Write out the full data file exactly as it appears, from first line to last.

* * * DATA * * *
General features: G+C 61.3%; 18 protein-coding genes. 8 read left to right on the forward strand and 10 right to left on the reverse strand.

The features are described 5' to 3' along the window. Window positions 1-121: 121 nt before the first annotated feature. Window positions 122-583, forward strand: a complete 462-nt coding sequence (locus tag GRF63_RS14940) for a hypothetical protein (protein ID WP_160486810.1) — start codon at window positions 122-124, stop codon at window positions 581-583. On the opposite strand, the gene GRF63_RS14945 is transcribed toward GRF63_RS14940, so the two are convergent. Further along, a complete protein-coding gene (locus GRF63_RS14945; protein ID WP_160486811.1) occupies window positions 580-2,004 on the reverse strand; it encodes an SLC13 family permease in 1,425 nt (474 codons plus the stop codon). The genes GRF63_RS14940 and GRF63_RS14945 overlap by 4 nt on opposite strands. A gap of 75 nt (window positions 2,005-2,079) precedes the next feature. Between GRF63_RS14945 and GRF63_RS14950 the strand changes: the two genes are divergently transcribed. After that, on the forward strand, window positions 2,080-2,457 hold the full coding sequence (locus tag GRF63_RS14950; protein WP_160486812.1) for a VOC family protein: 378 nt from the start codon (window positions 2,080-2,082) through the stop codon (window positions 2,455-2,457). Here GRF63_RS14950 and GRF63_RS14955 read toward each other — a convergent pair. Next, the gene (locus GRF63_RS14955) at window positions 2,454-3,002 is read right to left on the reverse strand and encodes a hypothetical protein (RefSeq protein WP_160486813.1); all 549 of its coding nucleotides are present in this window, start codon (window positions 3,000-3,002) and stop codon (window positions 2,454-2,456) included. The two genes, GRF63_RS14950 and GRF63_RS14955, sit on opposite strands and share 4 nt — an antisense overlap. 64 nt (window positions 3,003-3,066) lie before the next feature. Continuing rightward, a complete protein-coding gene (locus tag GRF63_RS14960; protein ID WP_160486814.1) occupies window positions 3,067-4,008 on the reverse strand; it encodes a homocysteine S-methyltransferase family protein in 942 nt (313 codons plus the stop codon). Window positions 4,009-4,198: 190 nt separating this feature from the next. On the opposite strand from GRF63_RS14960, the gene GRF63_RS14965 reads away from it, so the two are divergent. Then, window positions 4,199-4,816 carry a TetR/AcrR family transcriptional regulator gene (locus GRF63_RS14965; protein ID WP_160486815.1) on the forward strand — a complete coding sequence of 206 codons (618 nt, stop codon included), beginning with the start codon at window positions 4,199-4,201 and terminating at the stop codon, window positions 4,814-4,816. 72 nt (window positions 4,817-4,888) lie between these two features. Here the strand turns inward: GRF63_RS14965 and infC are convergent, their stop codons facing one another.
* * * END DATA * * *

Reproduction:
General features: G+C 61.3%; 18 protein-coding genes. 8 read left to right on the forward strand and 10 right to left on the reverse strand.

The features are described 5' to 3' along the window. Window positions 1-121: 121 nt before the first annotated feature. Window positions 122-583, forward strand: a complete 462-nt coding sequence (locus tag GRF63_RS14940) for a hypothetical protein (protein ID WP_160486810.1) — start codon at window positions 122-124, stop codon at window positions 581-583. On the opposite strand, the gene GRF63_RS14945 is transcribed toward GRF63_RS14940, so the two are convergent. Further along, a complete protein-coding gene (locus GRF63_RS14945; protein ID WP_160486811.1) occupies window positions 580-2,004 on the reverse strand; it encodes an SLC13 family permease in 1,425 nt (474 codons plus the stop codon). The genes GRF63_RS14940 and GRF63_RS14945 overlap by 4 nt on opposite strands. A gap of 75 nt (window positions 2,005-2,079) precedes the next feature. Between GRF63_RS14945 and GRF63_RS14950 the strand changes: the two genes are divergently transcribed. After that, on the forward strand, window positions 2,080-2,457 hold the full coding sequence (locus tag GRF63_RS14950; protein WP_160486812.1) for a VOC family protein: 378 nt from the start codon (window positions 2,080-2,082) through the stop codon (window positions 2,455-2,457). Here GRF63_RS14950 and GRF63_RS14955 read toward each other — a convergent pair. Next, the gene (locus GRF63_RS14955) at window positions 2,454-3,002 is read right to left on the reverse strand and encodes a hypothetical protein (RefSeq protein WP_160486813.1); all 549 of its coding nucleotides are present in this window, start codon (window positions 3,000-3,002) and stop codon (window positions 2,454-2,456) included. The two genes, GRF63_RS14950 and GRF63_RS14955, sit on opposite strands and share 4 nt — an antisense overlap. 64 nt (window positions 3,003-3,066) lie before the next feature. Continuing rightward, a complete protein-coding gene (locus tag GRF63_RS14960; protein ID WP_160486814.1) occupies window positions 3,067-4,008 on the reverse strand; it encodes a homocysteine S-methyltransferase family protein in 942 nt (313 codons plus the stop codon). Window positions 4,009-4,198: 190 nt separating this feature from the next. On the opposite strand from GRF63_RS14960, the gene GRF63_RS14965 reads away from it, so the two are divergent. Then, window positions 4,199-4,816 carry a TetR/AcrR family transcriptional regulator gene (locus GRF63_RS14965; protein ID WP_160486815.1) on the forward strand — a complete coding sequence of 206 codons (618 nt, stop codon included), beginning with the start codon at window positions 4,199-4,201 and terminating at the stop codon, window positions 4,814-4,816. 72 nt (window positions 4,817-4,888) lie between these two features. Here the strand turns inward: GRF63_RS14965 and infC are convergent, their stop codons facing one another.